My final thought goes back to the letter I saw in The Times probably 30 years ago: a Japanese reader had written in, and he said that in Japan on a ship the Purser counted the money and the Captain decided where the ship should go. In the UK, he wrote, the Purser counted the money, and he then told the Captain where to sail. He said this was the difference between the UK and Japan business – and I inferred it meant that money men with little knowledge of their industry made decisions to make a short – term profit rather than planning for long term success. Sadly, it seems to the author of this newsletter that the Japanese letter writer was correct. Short term gain rather than long term strategy seems the way we now operate in many areas of life – and the failure of Wasps and Worcester seems to be a product of it for rugby.

A great shame, but whilst the RFU must take a degree of blame for having little or no governance and having reduced funding elsewhere to spend money on the Premiership (amazingly, they called giving over £400 million to Premiership clubs over 15 years an investment – when it most likely caused wage inflation with no clear return) the problem is a wider one. Unfortunately, despite the best efforts by the RFU and Premiership clubs, club rugby is currently a niche sport and does not get the attendances or television viewers to justify the amount being spent at the elite level. And, as we all now know from only recently, borrowing money to meet operating costs will result in misery whether you are the Government or a business if circumstances beyond your control change. How World Rugby and the RFU grow the appeal of rugby to the wider public is a considerable challenge.

Hopefully the RFU, in collaboration with not just the elite clubs but the wider rugby fraternity, will find a way forward that will benefit all English rugby, and is financially sustainable. A difficult challenge as it is always easier pointing out what is wrong than finding solutions and we will all need to put aside our vested interests, and support for what benefits our own clubs, for the way forward to be successful.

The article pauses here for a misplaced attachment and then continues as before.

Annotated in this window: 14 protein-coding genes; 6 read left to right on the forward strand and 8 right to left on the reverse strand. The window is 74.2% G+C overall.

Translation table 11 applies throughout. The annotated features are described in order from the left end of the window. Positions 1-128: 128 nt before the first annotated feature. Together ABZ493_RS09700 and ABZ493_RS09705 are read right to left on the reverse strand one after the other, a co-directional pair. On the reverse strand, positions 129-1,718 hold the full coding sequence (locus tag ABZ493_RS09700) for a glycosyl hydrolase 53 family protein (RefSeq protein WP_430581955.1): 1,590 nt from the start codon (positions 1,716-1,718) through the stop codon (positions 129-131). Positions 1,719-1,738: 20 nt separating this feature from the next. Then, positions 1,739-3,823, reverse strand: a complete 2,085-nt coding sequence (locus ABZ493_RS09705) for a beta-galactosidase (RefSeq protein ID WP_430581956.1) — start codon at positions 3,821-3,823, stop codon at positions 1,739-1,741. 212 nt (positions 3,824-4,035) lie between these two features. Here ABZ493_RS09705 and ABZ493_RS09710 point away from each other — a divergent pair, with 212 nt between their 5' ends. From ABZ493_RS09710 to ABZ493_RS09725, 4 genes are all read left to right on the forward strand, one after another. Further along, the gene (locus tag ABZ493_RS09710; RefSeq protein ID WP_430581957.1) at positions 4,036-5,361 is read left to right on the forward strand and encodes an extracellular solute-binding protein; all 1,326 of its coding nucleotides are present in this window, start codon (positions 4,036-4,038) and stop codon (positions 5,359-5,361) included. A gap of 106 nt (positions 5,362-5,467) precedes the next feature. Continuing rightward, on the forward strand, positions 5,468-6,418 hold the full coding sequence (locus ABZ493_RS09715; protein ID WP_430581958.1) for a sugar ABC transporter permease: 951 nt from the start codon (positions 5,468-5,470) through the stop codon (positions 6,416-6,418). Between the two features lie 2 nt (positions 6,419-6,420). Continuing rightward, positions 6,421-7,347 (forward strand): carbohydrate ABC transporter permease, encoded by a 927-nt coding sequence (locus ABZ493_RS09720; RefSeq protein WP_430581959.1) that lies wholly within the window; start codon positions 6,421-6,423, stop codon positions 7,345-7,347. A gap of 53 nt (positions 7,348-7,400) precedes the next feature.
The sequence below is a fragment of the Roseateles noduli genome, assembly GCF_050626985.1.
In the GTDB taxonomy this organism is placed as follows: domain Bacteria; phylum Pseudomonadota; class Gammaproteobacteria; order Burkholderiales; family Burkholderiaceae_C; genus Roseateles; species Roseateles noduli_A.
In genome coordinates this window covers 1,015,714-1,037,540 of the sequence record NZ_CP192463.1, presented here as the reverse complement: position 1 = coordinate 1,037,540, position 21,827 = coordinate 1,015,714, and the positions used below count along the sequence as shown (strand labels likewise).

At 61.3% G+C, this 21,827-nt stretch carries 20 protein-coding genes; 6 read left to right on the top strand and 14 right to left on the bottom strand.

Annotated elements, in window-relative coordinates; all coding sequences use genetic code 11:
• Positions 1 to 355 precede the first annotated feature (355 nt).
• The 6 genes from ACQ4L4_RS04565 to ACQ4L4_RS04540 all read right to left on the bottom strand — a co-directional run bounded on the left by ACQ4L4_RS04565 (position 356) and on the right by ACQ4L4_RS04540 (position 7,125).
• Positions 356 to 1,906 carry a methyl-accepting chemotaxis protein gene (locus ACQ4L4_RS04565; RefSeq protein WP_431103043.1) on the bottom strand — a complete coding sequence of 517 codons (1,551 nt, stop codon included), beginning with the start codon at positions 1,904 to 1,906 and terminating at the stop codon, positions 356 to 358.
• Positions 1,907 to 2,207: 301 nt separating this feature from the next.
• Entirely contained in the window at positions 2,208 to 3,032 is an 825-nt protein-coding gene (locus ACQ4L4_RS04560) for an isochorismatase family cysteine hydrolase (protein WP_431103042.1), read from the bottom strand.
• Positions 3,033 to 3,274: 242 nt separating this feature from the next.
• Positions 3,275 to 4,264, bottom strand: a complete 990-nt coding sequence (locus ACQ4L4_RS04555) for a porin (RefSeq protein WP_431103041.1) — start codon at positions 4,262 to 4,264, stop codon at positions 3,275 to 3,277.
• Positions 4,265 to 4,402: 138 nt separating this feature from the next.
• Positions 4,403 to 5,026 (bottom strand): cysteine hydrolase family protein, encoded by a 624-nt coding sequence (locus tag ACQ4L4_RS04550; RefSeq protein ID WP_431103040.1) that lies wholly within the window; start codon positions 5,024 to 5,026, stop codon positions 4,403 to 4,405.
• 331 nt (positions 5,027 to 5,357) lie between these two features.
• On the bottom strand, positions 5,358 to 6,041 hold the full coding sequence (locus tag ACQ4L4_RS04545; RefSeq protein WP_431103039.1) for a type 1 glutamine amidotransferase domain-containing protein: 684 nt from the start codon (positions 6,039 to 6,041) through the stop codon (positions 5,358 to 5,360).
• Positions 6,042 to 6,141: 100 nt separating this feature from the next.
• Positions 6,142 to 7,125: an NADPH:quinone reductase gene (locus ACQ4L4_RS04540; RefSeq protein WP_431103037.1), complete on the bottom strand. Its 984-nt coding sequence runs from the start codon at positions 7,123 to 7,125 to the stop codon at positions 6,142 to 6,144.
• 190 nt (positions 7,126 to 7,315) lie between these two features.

Perhaps it is better for us state what Caldy is about and the principles and values that drive us. We want to remain a community club with strong mini and youth sections and thriving girls and touch sections; we do not want to be a one team club and we want to develop our own young players, and those in our geographical locality, to be the best they can be.

All our players have other jobs and careers, or are students, and are not solely dependent on rugby financially and as such play rugby as a sport. We are not dependent on only one sponsor and don’t want to be, and we don’t spend money that we don’t have and therefore have no debts and have no plans to take any on. We have improved our facilities for spectators and wish to replace our ageing clubhouse – but being on Green Belt, with the land held in trust by the National Trust and requiring Planning Permission, it is not something that happens quickly. Most of all we want our rugby club to be sustainable for the long term where players achieve the best they can at all levels, and all can enjoy themselves.

Other clubs have different models, and we not only recognise and respect those clubs but enjoy challenging and playing against them. There is no one size fits all in rugby and we shall continue to aspire to be the best we can be without fundamentally changing what we are. Hopefully, there will remain a place in the higher echelons of rugby for clubs that aspire but don’t want to go down the full-time professional route and for reasons beyond their control, are unable to build a stand. With success down to achievement rather than meeting a list of criteria that could potentially cause a closed shop unless debt is taken on. It is what makes sport exciting and attracts crowds and interest – playing the best teams regardless of everything else. We will wait and see, and fingers crossed that English rugby comes out of this stronger and with a more stable financial base.

Enjoy the rugby tomorrow, and for Caldy, it is about enjoying the experience of playing against a fine, old rugby club like Coventry and I am sure it will be a cracker of a game with Coventry in very good form at present.

Finally, why not join our Caldy Breakfast Business Club. A great chance to network with over 60 local businesses, great speakers and all will have Caldy Rugby in common. Support Caldy!

For more details contact Leonie at